On Australian Politics
“In a democracy. the majority of the citizens is capable of exercising the most cruel oppressions upon the minority.”
“If only you could see that a true man knows how to stand by, and with, his emotions, rather than voiding all responsibility for them.”
Power politics in Australia is getting ugly. Cabinet ministers are misusing their power and people in power are taking advantage of it.
I love the infectious laughter of the Kookaburra. It is the epitome not just of the Australian bush, but of the larrikin Australian. The ones that don’t take themselves too seriously. But lately the joke is on us, our politicians are making a laughing stock of our country, and for all the wrong reasons.
The latest poll shows that the two major parties combined now only have support from two thirds of voters. The latest in an endless series of leadership ructions is part of the problem. Voters just don’t trust politicians and it is the party system that is to blame.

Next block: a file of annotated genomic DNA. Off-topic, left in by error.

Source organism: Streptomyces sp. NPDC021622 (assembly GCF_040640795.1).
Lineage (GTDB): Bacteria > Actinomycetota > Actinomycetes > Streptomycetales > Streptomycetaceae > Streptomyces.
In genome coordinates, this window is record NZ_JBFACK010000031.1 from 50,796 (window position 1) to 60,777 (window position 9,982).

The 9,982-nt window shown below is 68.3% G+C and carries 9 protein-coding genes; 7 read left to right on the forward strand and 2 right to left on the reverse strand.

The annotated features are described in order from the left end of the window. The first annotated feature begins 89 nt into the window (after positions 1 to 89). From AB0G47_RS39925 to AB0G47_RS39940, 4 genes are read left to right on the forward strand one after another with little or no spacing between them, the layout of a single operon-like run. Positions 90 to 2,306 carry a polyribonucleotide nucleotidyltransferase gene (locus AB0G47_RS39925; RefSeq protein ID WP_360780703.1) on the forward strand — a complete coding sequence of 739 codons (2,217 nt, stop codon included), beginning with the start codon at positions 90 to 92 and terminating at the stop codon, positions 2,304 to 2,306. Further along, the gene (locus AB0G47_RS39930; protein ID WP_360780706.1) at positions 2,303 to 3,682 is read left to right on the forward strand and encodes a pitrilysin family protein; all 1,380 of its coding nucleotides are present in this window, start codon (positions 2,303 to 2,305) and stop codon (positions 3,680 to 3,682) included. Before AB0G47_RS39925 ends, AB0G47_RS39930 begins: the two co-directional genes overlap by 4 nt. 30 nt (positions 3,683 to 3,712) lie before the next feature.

The debate about My Health Records is reminiscent of every such debate since the failed Australia Card scheme back in the eighties. Australians have a privacy obsession. What are we so afraid of?
Men in hi-viz clothing standing around a roadworks site doing very little is an all too common sight. This is the story of a small roadworks project in idyllic Brunswick in northern New South Wales and the apparent wastage that explains why the country is going broke.
It is easy to criticise Malcolm Turnbull for his lack of leadership. I do it often. Even more so because he is the indirect reason I decided to become an Australian citizen.
But what the debacle of same sex marriage has demonstrated more than anything, is that to be a leader of a political party is not just difficult, but almost impossible.
The mere notion of leadership in politics has become a contradiction in terms.